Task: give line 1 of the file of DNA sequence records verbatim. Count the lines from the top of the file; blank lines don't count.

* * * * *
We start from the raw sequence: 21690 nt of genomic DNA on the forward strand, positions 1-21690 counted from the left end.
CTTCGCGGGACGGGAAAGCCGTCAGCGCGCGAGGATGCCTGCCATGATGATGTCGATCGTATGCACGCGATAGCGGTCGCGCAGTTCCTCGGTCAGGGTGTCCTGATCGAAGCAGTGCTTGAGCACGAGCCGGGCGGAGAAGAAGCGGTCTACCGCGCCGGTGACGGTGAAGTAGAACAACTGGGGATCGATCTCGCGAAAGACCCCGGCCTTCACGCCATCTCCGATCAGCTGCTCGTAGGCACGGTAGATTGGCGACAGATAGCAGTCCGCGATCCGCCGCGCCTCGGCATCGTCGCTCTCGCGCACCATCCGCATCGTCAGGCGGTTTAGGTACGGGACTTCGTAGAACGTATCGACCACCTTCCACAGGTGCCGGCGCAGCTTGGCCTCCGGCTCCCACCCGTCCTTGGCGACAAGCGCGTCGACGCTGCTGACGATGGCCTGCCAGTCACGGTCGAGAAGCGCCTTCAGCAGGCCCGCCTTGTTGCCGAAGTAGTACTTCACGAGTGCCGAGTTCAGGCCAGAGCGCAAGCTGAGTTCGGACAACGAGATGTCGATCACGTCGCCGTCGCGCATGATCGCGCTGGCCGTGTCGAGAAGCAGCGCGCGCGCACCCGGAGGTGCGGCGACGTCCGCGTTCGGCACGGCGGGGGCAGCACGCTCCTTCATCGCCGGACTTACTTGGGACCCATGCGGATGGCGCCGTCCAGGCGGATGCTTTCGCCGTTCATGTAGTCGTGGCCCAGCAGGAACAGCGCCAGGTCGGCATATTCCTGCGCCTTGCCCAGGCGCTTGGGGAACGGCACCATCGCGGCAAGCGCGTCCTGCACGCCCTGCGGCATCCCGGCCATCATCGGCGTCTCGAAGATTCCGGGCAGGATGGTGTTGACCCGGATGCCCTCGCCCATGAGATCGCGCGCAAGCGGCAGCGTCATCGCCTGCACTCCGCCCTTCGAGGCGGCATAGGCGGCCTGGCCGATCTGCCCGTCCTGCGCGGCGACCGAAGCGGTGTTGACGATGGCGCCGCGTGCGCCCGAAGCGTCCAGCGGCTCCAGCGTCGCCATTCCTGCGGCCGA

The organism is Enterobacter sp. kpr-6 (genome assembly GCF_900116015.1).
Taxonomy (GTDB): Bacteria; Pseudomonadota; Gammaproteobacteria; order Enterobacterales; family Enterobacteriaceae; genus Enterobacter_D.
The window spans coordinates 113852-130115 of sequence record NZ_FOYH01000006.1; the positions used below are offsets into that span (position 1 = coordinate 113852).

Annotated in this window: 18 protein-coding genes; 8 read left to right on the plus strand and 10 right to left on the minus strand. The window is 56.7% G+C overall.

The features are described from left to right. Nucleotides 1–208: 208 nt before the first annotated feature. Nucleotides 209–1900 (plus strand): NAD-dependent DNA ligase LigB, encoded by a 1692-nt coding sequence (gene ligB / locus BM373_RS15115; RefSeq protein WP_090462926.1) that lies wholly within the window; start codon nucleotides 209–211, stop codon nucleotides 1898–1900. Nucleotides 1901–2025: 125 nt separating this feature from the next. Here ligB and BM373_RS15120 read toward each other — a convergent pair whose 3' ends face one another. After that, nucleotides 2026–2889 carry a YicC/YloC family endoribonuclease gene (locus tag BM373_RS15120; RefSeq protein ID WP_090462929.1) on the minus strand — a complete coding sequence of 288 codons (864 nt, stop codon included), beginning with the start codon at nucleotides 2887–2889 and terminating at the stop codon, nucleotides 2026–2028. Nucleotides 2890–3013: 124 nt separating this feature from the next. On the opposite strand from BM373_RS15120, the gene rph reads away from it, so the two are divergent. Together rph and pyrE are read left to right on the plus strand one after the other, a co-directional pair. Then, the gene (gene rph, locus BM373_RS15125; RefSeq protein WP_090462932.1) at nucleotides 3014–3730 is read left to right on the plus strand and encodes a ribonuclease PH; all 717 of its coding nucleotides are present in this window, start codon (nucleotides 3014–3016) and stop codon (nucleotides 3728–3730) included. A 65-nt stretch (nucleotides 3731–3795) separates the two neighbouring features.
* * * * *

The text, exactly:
We start from the raw sequence: 21690 nt of genomic DNA on the forward strand, positions 1-21690 counted from the left end.